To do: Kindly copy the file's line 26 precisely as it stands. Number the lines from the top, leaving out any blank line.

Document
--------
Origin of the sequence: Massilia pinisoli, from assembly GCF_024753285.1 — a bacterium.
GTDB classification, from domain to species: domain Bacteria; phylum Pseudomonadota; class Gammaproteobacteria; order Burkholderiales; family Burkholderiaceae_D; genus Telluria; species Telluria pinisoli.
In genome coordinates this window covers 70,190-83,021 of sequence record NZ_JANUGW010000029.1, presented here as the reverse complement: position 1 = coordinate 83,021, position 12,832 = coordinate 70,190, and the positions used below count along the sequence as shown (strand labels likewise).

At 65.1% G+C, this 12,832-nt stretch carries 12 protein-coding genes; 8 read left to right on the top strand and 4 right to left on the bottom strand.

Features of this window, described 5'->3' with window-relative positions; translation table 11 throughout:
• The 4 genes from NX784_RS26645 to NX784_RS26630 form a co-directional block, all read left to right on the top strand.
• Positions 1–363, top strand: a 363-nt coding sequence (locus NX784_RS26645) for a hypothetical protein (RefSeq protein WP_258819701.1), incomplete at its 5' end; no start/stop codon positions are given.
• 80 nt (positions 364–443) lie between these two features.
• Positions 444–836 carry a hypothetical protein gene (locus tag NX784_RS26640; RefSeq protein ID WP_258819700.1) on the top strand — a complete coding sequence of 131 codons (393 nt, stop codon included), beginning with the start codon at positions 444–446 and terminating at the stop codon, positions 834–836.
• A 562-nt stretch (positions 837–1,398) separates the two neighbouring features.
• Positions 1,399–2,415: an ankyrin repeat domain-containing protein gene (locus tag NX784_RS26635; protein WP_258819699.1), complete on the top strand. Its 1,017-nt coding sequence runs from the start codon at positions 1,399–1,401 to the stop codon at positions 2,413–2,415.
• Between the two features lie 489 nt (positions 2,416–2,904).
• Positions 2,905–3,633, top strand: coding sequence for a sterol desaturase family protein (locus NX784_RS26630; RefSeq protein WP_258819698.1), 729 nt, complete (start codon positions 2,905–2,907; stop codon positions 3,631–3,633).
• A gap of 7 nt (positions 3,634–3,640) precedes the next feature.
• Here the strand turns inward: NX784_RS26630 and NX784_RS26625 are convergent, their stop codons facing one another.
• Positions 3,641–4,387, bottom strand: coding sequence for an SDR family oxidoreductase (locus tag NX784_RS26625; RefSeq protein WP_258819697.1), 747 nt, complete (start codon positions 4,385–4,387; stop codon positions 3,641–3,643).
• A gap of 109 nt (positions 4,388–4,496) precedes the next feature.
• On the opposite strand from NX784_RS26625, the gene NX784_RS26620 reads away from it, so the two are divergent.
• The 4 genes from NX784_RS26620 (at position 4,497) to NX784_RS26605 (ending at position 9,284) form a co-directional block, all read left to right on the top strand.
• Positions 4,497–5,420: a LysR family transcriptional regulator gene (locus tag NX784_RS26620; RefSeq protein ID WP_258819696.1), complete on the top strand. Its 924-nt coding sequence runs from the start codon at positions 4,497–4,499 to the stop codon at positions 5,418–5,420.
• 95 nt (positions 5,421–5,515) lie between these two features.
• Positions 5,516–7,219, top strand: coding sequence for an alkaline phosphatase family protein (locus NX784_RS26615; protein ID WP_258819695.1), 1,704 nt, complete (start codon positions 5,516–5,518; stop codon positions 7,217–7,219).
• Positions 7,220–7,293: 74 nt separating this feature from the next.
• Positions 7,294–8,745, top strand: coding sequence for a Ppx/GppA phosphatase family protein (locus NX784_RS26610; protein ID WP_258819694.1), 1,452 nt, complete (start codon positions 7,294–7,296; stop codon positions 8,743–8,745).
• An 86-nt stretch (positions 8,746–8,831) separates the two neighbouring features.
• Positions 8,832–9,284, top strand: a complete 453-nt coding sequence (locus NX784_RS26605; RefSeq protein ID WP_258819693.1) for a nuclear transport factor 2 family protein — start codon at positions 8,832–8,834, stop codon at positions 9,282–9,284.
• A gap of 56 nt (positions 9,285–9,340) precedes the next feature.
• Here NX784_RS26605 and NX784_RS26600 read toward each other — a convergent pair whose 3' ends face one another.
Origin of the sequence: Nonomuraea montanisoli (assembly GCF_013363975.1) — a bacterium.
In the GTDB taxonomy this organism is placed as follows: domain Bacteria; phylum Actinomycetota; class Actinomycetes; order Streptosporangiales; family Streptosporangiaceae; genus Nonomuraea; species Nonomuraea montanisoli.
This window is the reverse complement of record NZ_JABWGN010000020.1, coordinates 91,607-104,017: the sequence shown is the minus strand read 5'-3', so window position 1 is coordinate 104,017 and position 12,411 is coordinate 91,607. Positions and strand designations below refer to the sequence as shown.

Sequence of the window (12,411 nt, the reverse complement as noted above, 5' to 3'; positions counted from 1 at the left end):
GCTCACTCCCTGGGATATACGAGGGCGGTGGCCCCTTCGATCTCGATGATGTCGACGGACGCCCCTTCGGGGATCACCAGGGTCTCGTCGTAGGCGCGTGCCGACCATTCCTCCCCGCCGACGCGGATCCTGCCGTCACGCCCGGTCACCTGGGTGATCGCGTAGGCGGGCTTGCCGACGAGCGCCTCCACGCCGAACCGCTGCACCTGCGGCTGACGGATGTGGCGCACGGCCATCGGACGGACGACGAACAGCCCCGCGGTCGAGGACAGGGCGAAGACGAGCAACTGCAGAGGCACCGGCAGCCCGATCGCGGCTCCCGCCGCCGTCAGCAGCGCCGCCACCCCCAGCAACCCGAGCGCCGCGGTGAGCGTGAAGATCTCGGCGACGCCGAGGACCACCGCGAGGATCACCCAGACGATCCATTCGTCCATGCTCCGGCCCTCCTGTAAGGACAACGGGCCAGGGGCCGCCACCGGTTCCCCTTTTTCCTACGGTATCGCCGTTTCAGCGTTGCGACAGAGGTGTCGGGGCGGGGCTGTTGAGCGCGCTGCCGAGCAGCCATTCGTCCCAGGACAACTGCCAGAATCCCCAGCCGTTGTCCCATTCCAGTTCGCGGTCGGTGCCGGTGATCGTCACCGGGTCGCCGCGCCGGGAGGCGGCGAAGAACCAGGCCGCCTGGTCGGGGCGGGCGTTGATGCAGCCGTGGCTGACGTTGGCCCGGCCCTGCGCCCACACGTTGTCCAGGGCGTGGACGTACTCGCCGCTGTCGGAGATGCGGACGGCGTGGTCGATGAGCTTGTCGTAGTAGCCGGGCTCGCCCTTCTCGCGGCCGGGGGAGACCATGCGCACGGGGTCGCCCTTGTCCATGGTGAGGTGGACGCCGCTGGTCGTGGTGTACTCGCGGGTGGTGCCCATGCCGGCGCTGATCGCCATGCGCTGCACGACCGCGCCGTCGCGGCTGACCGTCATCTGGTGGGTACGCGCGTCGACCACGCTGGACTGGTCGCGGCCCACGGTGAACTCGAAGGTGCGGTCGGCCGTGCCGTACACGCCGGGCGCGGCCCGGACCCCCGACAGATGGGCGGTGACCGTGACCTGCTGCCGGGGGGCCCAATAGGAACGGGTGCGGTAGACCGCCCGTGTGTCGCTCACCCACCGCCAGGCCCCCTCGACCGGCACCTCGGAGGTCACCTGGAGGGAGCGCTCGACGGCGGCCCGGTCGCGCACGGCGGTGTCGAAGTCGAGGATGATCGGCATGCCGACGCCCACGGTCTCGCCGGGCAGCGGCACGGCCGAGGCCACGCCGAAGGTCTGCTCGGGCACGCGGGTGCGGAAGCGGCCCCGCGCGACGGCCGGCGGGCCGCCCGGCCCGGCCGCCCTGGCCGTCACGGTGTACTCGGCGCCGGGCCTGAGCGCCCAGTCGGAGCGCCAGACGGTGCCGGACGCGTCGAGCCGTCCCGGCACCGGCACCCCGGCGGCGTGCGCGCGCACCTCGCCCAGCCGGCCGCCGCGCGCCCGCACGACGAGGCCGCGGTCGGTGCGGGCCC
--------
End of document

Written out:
• Positions 8,832–9,284, top strand: a complete 453-nt coding sequence (locus NX784_RS26605; RefSeq protein ID WP_258819693.1) for a nuclear transport factor 2 family protein — start codon at positions 8,832–8,834, stop codon at positions 9,282–9,284.